13. I once worked for a perfect boss and had a perfect assistant at the same time. I was not working at a seafood restaurant at the time.
  14. I’ve never said, “Gosh, I wish I hadn’t exercised today.
  15. I’ve never thought, “Having that second serving? Sure glad I did that!”
  16. On Lincoln’s birthday nearly every year (February 12), I read the Gettysburg Address and it always brings tears to my eyes. (So does the “I Have a Dream” speech).
  17. I do not play the lottery and I do not like Las Vegas.
  18. When talking about my sister, I usually call her, “My sister,” whether the person knows her by name or not. My sister does the same thing when talking about me.
  19. I have always loved church. As a child, I loved two-week long Vacation Bible School and week-long revivals. When my dad preached at revivals or officiated at weddings, I always wanted to go with him.
  20. I follow rules. I put my shopping cart back. I don’t walk until the red hand is gone and the little man appears. I go in the in the entrance and out the exit. That’s the rule. So that’s what I do.
  21. On Christmas mornings when I was young, I was always most excited to see which book I would get and would spend the entire afternoon reading it.
  22. I once catalogued the children’s books and encyclopedias in our home using some form of the Dewey Decimal system—the library catalog system that was in use at the time (circa 1972, when I was 7 years old).
  23. I can’t remember ever being bored. Seriously. I can’t. (There’s always one more book to read.)

So. Do we have anything in common? Comment below to let me know.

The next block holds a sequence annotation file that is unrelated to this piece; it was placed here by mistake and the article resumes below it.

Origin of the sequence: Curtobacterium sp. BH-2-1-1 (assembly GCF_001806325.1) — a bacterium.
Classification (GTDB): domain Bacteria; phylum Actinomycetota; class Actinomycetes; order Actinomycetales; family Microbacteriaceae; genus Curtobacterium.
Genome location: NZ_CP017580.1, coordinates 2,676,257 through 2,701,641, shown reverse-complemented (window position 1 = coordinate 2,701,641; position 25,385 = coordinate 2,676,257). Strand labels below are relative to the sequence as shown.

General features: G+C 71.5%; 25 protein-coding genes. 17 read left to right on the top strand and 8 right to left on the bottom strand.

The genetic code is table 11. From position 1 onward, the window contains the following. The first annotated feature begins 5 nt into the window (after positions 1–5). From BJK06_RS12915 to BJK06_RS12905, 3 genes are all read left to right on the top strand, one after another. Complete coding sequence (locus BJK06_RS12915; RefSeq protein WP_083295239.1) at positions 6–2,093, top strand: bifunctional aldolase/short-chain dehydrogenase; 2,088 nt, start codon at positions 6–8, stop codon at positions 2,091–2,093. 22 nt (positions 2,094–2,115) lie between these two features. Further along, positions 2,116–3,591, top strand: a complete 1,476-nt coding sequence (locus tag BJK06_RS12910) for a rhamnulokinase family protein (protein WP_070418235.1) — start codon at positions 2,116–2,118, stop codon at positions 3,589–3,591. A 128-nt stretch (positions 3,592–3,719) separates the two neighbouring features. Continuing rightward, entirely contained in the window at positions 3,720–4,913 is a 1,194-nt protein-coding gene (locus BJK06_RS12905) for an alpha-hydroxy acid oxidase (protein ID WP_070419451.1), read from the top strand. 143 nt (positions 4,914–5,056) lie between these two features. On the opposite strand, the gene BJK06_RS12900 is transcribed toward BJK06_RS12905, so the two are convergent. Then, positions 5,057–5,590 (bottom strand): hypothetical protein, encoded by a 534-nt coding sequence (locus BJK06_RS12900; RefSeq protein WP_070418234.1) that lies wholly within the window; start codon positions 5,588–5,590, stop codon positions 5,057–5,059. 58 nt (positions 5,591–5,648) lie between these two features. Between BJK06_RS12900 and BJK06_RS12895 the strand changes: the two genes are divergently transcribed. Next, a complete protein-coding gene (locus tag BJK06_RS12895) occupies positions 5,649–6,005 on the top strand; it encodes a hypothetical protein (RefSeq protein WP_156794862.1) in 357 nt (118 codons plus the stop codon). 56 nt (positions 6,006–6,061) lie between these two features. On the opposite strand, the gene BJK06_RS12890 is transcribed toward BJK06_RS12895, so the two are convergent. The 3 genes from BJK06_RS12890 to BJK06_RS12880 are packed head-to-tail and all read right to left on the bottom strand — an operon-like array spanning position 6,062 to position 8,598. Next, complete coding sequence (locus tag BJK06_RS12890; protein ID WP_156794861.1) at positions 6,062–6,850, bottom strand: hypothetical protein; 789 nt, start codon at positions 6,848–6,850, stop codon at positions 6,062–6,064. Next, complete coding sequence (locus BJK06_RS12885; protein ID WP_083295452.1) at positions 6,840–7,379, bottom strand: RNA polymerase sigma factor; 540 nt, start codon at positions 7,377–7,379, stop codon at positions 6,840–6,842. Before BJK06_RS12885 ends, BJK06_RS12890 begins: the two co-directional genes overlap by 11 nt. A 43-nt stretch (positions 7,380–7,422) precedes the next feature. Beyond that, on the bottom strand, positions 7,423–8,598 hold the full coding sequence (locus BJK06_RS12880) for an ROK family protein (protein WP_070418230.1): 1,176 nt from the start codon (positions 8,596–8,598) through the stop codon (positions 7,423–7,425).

10 of my Favorite Classic Films

classic film

Portrait

On Friday, I posted a list of movies I’ve seen—some I liked, some that made me cry. All of those, though, were from the last 25 years or so. Today’s list is of classic films from the 20th century. No particular order here–just as they came to mind.

  1. Lilies of the Field (1963) You’ll notice pretty quickly that I’m a sucker for Sidney Poitier. This movie, though, is my favorite classic film. There’s religion, injustice, redemption, conflict, resolution, AND gospel music. Oh yeah. It’s that good.
  2. Guess Who’s Coming to Dinner (1967) Sidney Poitier again, this time with Spencer Tracey and Katherine Hepburn. Made just three years after the passage of the Civil Rights Act of 1964, this was a ground breaking film in its day. See it for that reason, or just see it because you get to see these three Hollywood phenoms on one screen. A real treat.
  3. Heat of the Night (1967) Sidney Poitier was busy in 1967. This film portrays him as Officer Virgil Tibbs who, after being wrongly accused, helps to solve a difficult murder investigation. (An African American man, arrested for no reason; the more things change . . ..) Plot twists and turns make this one a must see.